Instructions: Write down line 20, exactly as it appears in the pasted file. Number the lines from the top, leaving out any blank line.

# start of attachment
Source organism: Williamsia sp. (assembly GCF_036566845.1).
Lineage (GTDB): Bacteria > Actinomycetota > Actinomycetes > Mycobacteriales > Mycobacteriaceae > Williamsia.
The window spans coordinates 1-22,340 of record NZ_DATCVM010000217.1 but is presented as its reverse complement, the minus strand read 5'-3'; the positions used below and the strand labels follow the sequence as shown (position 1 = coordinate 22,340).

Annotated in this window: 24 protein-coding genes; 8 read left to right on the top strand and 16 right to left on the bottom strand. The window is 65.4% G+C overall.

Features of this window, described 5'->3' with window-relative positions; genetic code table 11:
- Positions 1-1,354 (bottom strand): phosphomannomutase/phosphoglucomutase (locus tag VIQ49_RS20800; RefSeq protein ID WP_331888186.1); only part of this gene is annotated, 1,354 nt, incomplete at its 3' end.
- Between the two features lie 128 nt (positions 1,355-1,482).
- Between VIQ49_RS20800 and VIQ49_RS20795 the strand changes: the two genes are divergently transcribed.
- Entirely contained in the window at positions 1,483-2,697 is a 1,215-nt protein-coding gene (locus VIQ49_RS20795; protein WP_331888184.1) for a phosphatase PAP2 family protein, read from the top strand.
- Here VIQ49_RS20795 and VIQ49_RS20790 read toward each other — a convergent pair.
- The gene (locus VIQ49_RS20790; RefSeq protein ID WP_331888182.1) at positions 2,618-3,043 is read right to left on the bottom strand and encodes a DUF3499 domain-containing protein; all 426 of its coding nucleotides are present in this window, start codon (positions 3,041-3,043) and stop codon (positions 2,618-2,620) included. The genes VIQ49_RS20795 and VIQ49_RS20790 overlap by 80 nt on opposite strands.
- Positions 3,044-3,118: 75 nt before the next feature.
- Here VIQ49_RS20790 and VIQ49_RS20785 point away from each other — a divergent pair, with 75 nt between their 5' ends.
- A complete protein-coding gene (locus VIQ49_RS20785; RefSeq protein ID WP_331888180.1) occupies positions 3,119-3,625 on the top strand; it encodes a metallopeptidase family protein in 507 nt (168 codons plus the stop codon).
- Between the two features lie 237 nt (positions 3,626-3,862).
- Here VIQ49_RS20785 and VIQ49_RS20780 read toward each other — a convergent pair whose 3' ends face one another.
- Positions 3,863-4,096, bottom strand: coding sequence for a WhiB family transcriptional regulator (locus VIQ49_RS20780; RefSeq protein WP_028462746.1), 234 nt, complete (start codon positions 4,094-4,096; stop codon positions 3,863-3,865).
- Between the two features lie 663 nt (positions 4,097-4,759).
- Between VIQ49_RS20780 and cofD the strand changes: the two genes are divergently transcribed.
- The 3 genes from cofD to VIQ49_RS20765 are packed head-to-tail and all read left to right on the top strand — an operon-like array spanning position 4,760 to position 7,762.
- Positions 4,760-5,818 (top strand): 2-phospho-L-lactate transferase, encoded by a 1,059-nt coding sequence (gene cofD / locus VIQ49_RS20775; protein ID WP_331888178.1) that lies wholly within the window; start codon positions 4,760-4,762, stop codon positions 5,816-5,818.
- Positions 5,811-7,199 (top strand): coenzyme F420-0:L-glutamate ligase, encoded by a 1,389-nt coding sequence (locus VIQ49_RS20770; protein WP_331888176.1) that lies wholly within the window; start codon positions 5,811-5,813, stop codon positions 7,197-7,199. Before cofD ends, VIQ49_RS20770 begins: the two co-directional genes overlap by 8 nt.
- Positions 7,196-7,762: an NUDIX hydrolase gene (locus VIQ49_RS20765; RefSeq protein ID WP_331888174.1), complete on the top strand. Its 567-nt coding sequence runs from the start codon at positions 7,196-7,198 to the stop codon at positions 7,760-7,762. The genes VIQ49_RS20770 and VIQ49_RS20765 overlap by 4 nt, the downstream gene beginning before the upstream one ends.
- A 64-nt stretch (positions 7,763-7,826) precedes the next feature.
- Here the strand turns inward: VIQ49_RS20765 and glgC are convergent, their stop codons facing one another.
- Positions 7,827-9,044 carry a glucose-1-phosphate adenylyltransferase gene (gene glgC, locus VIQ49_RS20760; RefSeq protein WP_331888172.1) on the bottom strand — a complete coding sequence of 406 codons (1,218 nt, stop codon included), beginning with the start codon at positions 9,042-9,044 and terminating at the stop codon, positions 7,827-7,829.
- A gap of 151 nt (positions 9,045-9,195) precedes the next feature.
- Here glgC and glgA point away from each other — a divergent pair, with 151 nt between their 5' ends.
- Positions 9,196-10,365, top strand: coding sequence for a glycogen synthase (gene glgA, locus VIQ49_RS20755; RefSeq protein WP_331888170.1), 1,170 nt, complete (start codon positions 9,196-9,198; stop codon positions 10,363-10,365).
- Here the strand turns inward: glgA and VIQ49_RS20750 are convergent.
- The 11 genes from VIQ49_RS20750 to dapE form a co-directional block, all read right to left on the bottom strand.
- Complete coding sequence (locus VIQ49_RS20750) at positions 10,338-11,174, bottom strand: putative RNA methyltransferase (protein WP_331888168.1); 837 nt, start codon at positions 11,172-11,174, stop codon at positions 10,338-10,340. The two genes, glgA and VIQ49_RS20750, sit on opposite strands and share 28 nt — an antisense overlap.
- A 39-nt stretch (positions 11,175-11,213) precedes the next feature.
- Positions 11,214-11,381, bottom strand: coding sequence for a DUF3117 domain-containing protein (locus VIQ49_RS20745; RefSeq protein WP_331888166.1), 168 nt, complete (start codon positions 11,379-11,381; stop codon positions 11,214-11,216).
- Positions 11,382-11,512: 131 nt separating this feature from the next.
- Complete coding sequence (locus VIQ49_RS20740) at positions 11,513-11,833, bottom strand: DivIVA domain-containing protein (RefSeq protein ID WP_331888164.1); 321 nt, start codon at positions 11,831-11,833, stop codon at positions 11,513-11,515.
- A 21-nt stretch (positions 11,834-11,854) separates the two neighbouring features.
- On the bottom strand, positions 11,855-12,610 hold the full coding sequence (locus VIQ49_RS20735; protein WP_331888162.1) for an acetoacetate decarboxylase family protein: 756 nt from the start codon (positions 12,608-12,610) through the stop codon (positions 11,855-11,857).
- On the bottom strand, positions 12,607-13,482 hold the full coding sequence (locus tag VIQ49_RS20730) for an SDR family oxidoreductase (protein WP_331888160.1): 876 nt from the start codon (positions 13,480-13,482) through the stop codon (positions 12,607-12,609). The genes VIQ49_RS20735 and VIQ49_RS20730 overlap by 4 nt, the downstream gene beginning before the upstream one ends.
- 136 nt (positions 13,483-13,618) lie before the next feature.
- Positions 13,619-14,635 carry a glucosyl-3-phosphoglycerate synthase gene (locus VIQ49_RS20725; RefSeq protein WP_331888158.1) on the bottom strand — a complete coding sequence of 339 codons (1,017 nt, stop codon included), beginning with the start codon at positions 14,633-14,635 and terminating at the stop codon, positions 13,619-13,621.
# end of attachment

- The 3 genes from cofD to VIQ49_RS20765 are packed head-to-tail and all read left to right on the top strand — an operon-like array spanning position 4,760 to position 7,762.